All About Estates

Barriers to Communication Masked as Symptoms of Incapacity – A Reminder

Last week, in my blog entitled “Red Flags of Incapacity”, I mentioned that certain barriers and physical changes associated with aging can be mistaken for signs of incapacity. As professionals, we need to be able to separate these from actual signs of incapacity, and work to reduce or eliminate their effect as much as possible.

These barriers include vision impairment, hearing impairment, and the beginning stages of dementia.  As people age, vision impairment is common.  It can affect a client’s ability to read, decrease mobility, cause general anxiety, and reduce confidence.  It is important to ensure that clients know what they are signing, and are involved in the estate planning process.  When providing draft documents to a client with vision impairment, draft the documents in a larger font, if possible.  Ask your client if they have their glasses with them if they are squinting or seem to be leafing through the papers rather than reading.  Another option is to read the documents aloud if your client appears to be having a difficult time.

Hearing impairment is very common in people as they age, is very stressful, and has been linked to depression.  It can vary from general loss to inability to hear higher pitches or to distinguish speaking from background noise, to tinnitus.  Hearing loss can be mistaken for anti-social or confused behavior.  Some people try to mask hearing loss, and may nod or answer “yes” as they presume they should, which can either add to the appearance of confusion or not raise a red flag.   If you suspect a client suffers from hearing loss, confirm that they can hear and understand you.  Test by asking questions that require more than a yes or no.  Ensure that hearing aids are worn and turned on.  Be sensitive to background noise, speak clearly and at a reasonable volume and speed, and simplify questions by not asking more than one at a time.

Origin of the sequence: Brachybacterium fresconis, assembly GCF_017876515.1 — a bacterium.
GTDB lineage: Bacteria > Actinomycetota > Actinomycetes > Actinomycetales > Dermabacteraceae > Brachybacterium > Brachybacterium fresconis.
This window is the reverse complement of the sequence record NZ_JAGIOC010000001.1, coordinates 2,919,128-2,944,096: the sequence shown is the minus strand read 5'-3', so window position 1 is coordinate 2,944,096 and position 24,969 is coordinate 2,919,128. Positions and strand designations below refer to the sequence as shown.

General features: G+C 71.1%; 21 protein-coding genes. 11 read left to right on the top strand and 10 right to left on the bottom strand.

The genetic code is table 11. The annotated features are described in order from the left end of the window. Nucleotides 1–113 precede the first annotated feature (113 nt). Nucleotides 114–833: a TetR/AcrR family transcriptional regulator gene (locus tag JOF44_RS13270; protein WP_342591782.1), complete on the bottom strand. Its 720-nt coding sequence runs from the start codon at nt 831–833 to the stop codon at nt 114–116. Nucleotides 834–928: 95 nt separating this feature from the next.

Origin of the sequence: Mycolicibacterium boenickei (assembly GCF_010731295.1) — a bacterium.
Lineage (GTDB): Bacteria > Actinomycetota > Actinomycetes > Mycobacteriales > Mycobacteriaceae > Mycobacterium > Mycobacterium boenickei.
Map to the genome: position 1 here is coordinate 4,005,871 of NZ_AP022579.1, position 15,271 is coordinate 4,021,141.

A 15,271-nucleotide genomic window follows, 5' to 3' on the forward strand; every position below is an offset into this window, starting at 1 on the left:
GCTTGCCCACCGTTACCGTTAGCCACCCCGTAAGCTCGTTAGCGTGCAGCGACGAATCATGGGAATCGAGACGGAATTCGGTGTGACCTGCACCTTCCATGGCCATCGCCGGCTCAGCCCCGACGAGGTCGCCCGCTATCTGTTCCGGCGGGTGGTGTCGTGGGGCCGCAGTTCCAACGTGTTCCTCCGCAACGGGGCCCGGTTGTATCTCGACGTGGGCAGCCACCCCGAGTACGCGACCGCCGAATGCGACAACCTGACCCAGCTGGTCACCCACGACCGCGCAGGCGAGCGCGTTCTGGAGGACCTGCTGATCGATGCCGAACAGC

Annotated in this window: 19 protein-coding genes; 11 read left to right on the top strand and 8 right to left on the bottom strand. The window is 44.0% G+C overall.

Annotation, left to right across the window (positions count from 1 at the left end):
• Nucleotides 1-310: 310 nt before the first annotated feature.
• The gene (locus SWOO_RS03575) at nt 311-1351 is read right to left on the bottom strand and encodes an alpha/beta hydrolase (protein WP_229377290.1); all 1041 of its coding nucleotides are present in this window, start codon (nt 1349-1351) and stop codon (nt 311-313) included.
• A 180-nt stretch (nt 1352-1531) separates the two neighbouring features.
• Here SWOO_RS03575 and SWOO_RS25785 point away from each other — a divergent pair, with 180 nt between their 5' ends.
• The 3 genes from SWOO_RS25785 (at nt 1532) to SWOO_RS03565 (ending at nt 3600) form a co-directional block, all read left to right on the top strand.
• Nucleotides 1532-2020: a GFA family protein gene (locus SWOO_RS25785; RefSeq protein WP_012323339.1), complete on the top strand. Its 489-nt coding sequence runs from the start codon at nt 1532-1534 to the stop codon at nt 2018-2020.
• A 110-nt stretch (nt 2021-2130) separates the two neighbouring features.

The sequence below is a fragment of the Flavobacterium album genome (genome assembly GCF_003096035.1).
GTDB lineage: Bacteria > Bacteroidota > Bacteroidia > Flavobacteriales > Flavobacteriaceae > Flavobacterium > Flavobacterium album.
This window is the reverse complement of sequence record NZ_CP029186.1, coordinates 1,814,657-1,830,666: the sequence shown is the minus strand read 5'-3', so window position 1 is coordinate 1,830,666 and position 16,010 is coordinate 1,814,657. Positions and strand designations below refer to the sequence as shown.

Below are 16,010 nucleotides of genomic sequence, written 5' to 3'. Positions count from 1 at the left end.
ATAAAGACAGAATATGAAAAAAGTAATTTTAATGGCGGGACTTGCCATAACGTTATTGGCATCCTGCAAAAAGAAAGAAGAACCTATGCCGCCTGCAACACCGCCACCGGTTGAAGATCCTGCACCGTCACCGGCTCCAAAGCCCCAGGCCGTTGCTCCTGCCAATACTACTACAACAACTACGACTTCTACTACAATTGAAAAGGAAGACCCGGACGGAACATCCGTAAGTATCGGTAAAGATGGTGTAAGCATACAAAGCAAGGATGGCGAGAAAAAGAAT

Dementia is the general term for the progressive deterioration of a person’s mental capability and cognitive functioning.  Different abilities can be affected and to varying degrees.  Even where dementia is present, it is not the determining factor in the question of capacity.  The beginning of dementia can cause depression, mood swings, violence or aggression, and sun-downing which can also add to the appearance of confusion.  It is therefore always a good idea to arrange to meet with the client when they are likely to be “at their best”, often in the morning. 

Lesson Learned:

Sometimes behaviours that may look like symptoms of incapacity are actually symptoms of other changes that are common as people age.  We must remember to be sensitive to these “barriers to communications” and do what we can to minimize the effect on our relationships with clients.

Until Next Time,

Jasmine Sweatman

About Jasmine Sweatman